"After that, if they are much better than us, and we cannot express our game or football, that's a different story. But the intention, the way we are going there, the intention we bring with us, is to play a good game."

As ever with Mourinho, it's possible this is all a bit of psychology, right up there with his repeated insistence that Chelsea are unlikely to win the league this season because of City’s quality. As well as heaping more pressure on Pellegrini's side, it could serve as a pre-emptive answer to any accusations of hypocrisy after his criticisms of West Ham United following Wednesday's 0-0 draw at Stamford Bridge.

When Mourinho was asked whether he would effectively have to mimic Sam Allardyce's approach to stop City, he was dismissive.

"We don't do that."

Many might point to the fact Mourinho himself seemed perfectly prepared to do exactly that in December's 0-0 draw at Arsenal or, most infamously, the 2010 Champions League semifinal with Inter Milan against Barcelona.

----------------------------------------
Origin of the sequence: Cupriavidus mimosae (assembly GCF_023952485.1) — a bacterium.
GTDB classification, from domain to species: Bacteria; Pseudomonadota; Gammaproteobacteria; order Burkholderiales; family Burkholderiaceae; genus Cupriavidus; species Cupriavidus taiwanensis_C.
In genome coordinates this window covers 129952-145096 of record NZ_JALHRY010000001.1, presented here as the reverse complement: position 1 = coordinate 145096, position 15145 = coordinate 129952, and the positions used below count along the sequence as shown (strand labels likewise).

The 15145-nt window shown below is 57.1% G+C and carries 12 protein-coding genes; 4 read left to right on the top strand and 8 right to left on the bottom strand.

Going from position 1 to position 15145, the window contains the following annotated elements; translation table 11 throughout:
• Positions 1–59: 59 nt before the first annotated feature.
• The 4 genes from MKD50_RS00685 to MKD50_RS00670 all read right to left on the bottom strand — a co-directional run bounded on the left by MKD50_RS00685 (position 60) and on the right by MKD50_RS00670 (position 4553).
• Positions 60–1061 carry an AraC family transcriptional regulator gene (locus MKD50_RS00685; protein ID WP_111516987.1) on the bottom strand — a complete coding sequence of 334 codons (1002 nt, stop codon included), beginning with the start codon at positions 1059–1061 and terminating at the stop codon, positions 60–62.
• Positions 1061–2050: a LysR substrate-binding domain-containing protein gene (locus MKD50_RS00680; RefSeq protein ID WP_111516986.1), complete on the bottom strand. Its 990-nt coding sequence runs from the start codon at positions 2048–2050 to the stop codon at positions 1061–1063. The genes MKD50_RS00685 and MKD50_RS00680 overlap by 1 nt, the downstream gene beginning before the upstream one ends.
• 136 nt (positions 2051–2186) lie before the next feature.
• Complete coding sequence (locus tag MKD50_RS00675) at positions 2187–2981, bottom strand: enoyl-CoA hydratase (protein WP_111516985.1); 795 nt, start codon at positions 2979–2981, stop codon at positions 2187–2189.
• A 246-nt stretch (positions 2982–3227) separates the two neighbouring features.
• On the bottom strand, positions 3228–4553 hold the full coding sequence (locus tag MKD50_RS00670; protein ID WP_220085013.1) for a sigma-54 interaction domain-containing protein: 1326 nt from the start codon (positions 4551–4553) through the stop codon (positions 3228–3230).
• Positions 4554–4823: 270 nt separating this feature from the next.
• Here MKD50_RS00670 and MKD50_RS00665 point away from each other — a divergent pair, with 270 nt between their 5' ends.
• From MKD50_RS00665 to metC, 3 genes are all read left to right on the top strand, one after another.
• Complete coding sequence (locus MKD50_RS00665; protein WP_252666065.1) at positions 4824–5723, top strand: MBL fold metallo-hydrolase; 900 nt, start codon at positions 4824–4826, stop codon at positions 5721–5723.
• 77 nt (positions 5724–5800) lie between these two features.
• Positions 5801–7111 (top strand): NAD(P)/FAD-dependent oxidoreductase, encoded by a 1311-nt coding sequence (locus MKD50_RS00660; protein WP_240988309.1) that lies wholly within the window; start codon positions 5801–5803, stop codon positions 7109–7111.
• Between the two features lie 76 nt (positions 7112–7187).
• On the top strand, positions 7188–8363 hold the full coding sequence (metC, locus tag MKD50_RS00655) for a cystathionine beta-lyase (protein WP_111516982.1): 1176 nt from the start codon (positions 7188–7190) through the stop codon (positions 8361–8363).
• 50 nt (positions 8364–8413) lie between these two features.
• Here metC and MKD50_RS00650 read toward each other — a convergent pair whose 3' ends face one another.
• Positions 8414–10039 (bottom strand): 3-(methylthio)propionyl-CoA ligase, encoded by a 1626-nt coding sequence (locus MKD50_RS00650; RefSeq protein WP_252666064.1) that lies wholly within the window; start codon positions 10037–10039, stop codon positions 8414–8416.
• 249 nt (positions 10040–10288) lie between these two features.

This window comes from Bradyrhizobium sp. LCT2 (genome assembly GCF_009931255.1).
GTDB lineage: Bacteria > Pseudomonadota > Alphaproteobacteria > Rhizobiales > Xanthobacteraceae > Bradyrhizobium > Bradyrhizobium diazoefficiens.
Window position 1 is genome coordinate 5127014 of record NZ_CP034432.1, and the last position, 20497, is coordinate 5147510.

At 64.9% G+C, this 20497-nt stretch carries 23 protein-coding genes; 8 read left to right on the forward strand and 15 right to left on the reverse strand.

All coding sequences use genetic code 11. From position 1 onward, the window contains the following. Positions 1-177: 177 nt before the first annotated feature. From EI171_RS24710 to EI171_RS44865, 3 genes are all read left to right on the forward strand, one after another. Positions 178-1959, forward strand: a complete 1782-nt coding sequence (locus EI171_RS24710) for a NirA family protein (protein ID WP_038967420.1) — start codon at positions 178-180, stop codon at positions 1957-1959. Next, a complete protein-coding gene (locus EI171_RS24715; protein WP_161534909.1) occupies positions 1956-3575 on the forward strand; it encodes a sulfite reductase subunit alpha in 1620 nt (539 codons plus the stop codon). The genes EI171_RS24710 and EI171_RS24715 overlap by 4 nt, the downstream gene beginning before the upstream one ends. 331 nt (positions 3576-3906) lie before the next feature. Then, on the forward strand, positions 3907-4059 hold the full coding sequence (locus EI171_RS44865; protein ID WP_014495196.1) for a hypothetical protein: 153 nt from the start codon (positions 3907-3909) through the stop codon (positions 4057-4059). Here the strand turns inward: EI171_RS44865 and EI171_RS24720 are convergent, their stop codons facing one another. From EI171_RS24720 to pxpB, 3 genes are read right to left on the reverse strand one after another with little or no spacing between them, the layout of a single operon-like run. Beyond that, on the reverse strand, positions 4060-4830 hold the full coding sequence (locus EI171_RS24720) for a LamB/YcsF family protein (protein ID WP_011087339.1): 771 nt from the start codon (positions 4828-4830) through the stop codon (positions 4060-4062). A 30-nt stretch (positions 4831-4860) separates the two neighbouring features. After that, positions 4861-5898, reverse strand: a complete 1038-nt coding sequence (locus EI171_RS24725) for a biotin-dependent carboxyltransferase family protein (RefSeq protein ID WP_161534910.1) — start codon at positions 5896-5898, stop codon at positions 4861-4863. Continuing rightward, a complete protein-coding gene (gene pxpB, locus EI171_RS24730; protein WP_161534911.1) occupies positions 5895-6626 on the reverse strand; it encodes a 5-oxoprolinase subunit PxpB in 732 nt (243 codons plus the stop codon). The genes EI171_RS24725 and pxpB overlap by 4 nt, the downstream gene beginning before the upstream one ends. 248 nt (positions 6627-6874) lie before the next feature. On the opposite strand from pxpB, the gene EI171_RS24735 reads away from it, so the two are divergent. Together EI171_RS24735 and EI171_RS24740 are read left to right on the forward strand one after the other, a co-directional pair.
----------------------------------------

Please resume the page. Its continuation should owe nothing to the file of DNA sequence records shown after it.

He has argued that Chelsea actually had the superior chances in that match at the Emirates, and that the defensive performance at Camp Nou four years ago is only one side of the story.

"I prefer the first [leg]," Mourinho said with smile when that option was put to him. "When two games are one game, and in one game, you are winning 3-1, you can play the second game in a different way, especially if you play with 10 men 75 minutes."

In other words, Inter played their game, they posed Barca problems of their own, and the Catalans couldn't stop them.

To give him his due, that was also what happened in the first meeting between City and Chelsea in October. In what was one of the season's better matches, there was an engaging push and pull, with Mourinho's side ultimately outscoring Pellegrini's 2-1. It was a tactically impressive performance, as Chelsea generally kept it tight but still had the temerity to try to pull City around further forward.

Yet, if the Portuguese claims mitigating circumstances in regard to the 2010 Barcelona match, Pellegrini does the same about that defeat -- especially about City's last-minute defensive error.